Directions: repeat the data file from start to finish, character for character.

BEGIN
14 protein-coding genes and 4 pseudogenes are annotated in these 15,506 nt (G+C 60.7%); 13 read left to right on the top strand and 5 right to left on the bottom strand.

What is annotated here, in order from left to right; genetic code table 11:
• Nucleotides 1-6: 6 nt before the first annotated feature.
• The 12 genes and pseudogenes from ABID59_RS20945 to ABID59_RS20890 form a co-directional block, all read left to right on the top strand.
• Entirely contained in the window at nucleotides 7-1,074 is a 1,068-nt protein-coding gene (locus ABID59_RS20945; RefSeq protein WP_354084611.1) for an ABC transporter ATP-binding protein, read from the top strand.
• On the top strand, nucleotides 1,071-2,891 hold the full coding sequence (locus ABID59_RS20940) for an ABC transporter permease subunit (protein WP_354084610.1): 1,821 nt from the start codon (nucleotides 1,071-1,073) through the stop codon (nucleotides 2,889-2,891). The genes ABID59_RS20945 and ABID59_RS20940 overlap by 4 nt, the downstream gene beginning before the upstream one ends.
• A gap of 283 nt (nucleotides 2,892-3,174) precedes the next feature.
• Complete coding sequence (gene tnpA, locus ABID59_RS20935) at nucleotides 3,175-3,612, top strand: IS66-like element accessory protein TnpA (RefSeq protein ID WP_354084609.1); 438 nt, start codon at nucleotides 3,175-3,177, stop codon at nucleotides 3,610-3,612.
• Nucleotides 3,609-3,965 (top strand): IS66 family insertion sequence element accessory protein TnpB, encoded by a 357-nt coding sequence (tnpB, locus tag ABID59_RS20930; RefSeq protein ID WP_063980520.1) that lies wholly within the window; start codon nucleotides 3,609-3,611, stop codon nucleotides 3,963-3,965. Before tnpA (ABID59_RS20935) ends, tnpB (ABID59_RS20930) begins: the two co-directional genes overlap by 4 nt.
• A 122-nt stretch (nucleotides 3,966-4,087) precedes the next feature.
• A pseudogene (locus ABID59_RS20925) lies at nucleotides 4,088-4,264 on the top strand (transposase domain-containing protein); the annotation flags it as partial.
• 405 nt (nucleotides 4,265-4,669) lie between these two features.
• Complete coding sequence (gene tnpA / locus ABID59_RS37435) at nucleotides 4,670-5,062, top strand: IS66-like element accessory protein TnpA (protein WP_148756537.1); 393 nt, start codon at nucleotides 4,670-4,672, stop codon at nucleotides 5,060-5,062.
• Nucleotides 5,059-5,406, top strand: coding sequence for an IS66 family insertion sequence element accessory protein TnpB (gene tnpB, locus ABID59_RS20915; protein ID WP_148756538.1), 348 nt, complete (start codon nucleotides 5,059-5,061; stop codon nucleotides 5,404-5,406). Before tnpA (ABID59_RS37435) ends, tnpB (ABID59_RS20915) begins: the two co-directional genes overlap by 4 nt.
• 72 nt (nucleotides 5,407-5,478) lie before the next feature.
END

14 protein-coding genes and 4 pseudogenes are annotated in these 15,506 nt (G+C 60.7%); 13 read left to right on the top strand and 5 right to left on the bottom strand.

What is annotated here, in order from left to right; genetic code table 11:
• Nucleotides 1-6: 6 nt before the first annotated feature.
• The 12 genes and pseudogenes from ABID59_RS20945 to ABID59_RS20890 form a co-directional block, all read left to right on the top strand.
• Entirely contained in the window at nucleotides 7-1,074 is a 1,068-nt protein-coding gene (locus ABID59_RS20945; RefSeq protein WP_354084611.1) for an ABC transporter ATP-binding protein, read from the top strand.
• On the top strand, nucleotides 1,071-2,891 hold the full coding sequence (locus ABID59_RS20940) for an ABC transporter permease subunit (protein WP_354084610.1): 1,821 nt from the start codon (nucleotides 1,071-1,073) through the stop codon (nucleotides 2,889-2,891). The genes ABID59_RS20945 and ABID59_RS20940 overlap by 4 nt, the downstream gene beginning before the upstream one ends.
• A gap of 283 nt (nucleotides 2,892-3,174) precedes the next feature.
• Complete coding sequence (gene tnpA, locus ABID59_RS20935) at nucleotides 3,175-3,612, top strand: IS66-like element accessory protein TnpA (RefSeq protein ID WP_354084609.1); 438 nt, start codon at nucleotides 3,175-3,177, stop codon at nucleotides 3,610-3,612.
• Nucleotides 3,609-3,965 (top strand): IS66 family insertion sequence element accessory protein TnpB, encoded by a 357-nt coding sequence (tnpB, locus tag ABID59_RS20930; RefSeq protein ID WP_063980520.1) that lies wholly within the window; start codon nucleotides 3,609-3,611, stop codon nucleotides 3,963-3,965. Before tnpA (ABID59_RS20935) ends, tnpB (ABID59_RS20930) begins: the two co-directional genes overlap by 4 nt.
• A 122-nt stretch (nucleotides 3,966-4,087) precedes the next feature.
• A pseudogene (locus ABID59_RS20925) lies at nucleotides 4,088-4,264 on the top strand (transposase domain-containing protein); the annotation flags it as partial.
• 405 nt (nucleotides 4,265-4,669) lie between these two features.
• Complete coding sequence (gene tnpA / locus ABID59_RS37435) at nucleotides 4,670-5,062, top strand: IS66-like element accessory protein TnpA (protein WP_148756537.1); 393 nt, start codon at nucleotides 4,670-4,672, stop codon at nucleotides 5,060-5,062.
• Nucleotides 5,059-5,406, top strand: coding sequence for an IS66 family insertion sequence element accessory protein TnpB (gene tnpB, locus ABID59_RS20915; protein ID WP_148756538.1), 348 nt, complete (start codon nucleotides 5,059-5,061; stop codon nucleotides 5,404-5,406). Before tnpA (ABID59_RS37435) ends, tnpB (ABID59_RS20915) begins: the two co-directional genes overlap by 4 nt.
• 72 nt (nucleotides 5,407-5,478) lie before the next feature.